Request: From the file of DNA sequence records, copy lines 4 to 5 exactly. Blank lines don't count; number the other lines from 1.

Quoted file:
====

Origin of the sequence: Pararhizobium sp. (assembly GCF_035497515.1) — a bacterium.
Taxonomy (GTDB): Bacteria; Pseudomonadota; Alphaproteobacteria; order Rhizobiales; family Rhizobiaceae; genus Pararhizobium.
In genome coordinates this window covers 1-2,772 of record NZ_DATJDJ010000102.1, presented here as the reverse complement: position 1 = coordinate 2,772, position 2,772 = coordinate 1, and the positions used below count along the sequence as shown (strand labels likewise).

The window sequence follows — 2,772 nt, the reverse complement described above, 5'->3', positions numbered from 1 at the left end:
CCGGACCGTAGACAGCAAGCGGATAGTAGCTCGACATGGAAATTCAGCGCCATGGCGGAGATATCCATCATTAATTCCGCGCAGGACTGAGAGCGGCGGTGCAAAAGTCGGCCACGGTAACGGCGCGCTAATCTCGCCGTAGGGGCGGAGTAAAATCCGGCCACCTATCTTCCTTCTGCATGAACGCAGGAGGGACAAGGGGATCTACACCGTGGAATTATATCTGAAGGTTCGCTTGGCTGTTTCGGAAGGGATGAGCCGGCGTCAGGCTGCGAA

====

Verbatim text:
The window sequence follows — 2,772 nt, the reverse complement described above, 5'->3', positions numbered from 1 at the left end:
CCGGACCGTAGACAGCAAGCGGATAGTAGCTCGACATGGAAATTCAGCGCCATGGCGGAGATATCCATCATTAATTCCGCGCAGGACTGAGAGCGGCGGTGCAAAAGTCGGCCACGGTAACGGCGCGCTAATCTCGCCGTAGGGGCGGAGTAAAATCCGGCCACCTATCTTCCTTCTGCATGAACGCAGGAGGGACAAGGGGATCTACACCGTGGAATTATATCTGAAGGTTCGCTTGGCTGTTTCGGAAGGGATGAGCCGGCGTCAGGCTGCGAA